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Economic evaluation of a weed-activated sprayer for herbicide application to patchy weed populations

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  • Bennett, Anne L.
  • Pannell, David J.

Abstract

Spatial distribution of weeds in a crop is patchy. Traditional boom sprayers waste herbicide by applying it to areas where weed density is already low. A new technology, Weed Activated Spray Process (WASP), uses sensors to detect the presence of weeds and control spray nozzles accordingly. The economic benefits of this technology to extensive crop farmers in Western Australia are investigated using a model based on the economics of information. Existing technology is likely to reduce profits because the weed density at which it switches off spraying is too high. Even if sensitivity to low densities could be improved, likely benefits of pre‐crop usage would still be very low or negative.

Suggested Citation

  • Bennett, Anne L. & Pannell, David J., 1998. "Economic evaluation of a weed-activated sprayer for herbicide application to patchy weed populations," Australian Journal of Agricultural and Resource Economics, Australian Agricultural and Resource Economics Society, vol. 42(4), pages 1-20.
  • Handle: RePEc:ags:aareaj:117284
    DOI: 10.22004/ag.econ.117284
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    File URL: http://ageconsearch.umn.edu/record/117284/files/1467-8489.00059.pdf
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    References listed on IDEAS

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    1. Russell J. Gorddard & David J. Pannell & Greg Hertzler, 1995. "An Optimal Control Model For Integrated Weed Management Under Herbicide Resistance," Australian Journal of Agricultural and Resource Economics, Australian Agricultural and Resource Economics Society, vol. 39(1), pages 71-87, April.
    2. David J. Pannell, 1997. "Sensitivity analysis of normative economic models: theoretical framework and practical strategies," Agricultural Economics, International Association of Agricultural Economists, vol. 16(2), pages 139-152, May.
    3. David J. Pannell, 1990. "An Economic Response Model Of Herbicide Application For Weed Control," Australian Journal of Agricultural and Resource Economics, Australian Agricultural and Resource Economics Society, vol. 34(3), pages 223-241, December.
    4. D. J. Pannell, 1991. "Responses To Risk In Weed Control Decisions Under Expected Profit Maximisation: Reply," Journal of Agricultural Economics, Wiley Blackwell, vol. 42(3), pages 407-408, September.
    5. Anderson, Jock R. & Dillon, John L. & Hardaker, Brian, 1977. "Agricultural Decision Analysis," Monographs: Applied Economics, AgEcon Search, number 288652, September.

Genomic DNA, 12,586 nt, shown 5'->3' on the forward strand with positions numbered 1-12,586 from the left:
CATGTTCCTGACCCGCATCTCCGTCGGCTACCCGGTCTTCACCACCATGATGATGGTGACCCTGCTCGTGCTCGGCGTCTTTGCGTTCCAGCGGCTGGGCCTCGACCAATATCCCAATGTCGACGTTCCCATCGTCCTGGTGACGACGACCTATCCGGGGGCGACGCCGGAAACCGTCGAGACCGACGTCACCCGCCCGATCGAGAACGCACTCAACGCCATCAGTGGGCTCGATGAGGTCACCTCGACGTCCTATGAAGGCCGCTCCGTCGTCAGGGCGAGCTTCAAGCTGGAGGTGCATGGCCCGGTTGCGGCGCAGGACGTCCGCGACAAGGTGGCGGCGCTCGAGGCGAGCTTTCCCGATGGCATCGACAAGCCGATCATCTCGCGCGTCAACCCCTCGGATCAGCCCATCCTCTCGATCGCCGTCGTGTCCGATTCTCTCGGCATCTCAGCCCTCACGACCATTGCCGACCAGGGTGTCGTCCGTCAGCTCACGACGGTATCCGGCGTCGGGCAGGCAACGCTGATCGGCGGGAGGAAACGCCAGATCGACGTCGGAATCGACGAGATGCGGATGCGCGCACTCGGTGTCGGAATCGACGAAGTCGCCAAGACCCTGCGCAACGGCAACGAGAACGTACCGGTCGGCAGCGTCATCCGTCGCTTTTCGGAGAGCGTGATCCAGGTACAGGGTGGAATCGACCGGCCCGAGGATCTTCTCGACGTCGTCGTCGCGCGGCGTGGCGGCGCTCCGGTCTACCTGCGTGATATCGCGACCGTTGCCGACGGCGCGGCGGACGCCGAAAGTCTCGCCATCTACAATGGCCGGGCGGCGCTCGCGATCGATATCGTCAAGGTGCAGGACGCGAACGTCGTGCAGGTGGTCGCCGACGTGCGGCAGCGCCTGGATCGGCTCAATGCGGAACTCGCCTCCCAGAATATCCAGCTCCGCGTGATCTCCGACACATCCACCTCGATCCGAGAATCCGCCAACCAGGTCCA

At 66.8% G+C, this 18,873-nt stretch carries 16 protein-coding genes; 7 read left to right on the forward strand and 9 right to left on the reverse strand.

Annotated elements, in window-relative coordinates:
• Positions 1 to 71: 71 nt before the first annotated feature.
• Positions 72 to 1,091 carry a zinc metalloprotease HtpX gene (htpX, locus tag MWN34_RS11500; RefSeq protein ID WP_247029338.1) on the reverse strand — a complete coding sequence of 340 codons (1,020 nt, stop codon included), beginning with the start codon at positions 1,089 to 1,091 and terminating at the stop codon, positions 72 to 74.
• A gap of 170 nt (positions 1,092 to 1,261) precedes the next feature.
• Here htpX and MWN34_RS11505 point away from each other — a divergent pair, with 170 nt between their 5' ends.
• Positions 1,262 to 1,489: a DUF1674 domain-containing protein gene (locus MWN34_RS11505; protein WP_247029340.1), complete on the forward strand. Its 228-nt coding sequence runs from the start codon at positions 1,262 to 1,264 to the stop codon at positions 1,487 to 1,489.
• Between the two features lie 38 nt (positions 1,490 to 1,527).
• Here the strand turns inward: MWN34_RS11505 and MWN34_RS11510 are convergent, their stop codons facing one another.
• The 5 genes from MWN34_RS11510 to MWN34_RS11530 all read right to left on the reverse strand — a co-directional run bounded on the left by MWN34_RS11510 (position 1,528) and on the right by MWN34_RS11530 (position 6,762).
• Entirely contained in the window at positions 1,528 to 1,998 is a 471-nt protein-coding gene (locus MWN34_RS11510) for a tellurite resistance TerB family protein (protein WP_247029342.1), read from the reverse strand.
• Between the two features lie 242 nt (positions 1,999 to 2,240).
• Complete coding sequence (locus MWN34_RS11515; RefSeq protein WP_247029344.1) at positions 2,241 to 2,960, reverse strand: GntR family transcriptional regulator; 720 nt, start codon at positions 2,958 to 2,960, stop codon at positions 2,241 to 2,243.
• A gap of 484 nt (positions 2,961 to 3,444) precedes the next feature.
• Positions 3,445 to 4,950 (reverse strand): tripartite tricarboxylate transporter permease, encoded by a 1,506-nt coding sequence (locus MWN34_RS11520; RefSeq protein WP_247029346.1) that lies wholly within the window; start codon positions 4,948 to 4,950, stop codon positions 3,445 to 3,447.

6. Pannell, David J., 1994. "The Value Of Information In Herbicide Decision Making For Weed Control In Australian Wheat Crops," Journal of Agricultural and Resource Economics, Western Agricultural Economics Association, vol. 19(2), pages 1-16, December.
    7. Anderson, Jock R. & Feder, Gershon, 2007. "Agricultural Extension," Handbook of Agricultural Economics, in: Robert Evenson & Prabhu Pingali (ed.),Handbook of Agricultural Economics, edition 1, volume 3, chapter 44, pages 2343-2378, Elsevier.
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    Cited by:

    1. Swinton, Scott M. & Day, Esther, 2000. "Economics In The Design, Assessment, Adoption, And Policy Analysis Of I.P.M," Staff Paper Series 11789, Michigan State University, Department of Agricultural, Food, and Resource Economics.
    2. Marra, Michele & Pannell, David J. & Abadi Ghadim, Amir, 2003. "The economics of risk, uncertainty and learning in the adoption of new agricultural technologies: where are we on the learning curve?," Agricultural Systems, Elsevier, vol. 75(2-3), pages 215-234.
    3. Mooney, Daniel F. & Larson, James & Roberts, Roland & English, Burton, 2009. "When Does Variable Rate Technology for Agricultural Sprayers Pay? A Case Study for Cotton Production in Tennessee," Journal of the ASFMRA, American Society of Farm Managers and Rural Appraisers, vol. 2009, pages 1-11.
    4. Mooney, Daniel F. & Larson, James A. & Roberts, Roland K. & English, Burton C., 2009. "Economics of the Variable Rate Technology Investment Decision for Agricultural Sprayers," 2009 Annual Meeting, January 31-February 3, 2009, Atlanta, Georgia 46860, Southern Agricultural Economics Association.

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    Keywords

    Crop Production/Industries;

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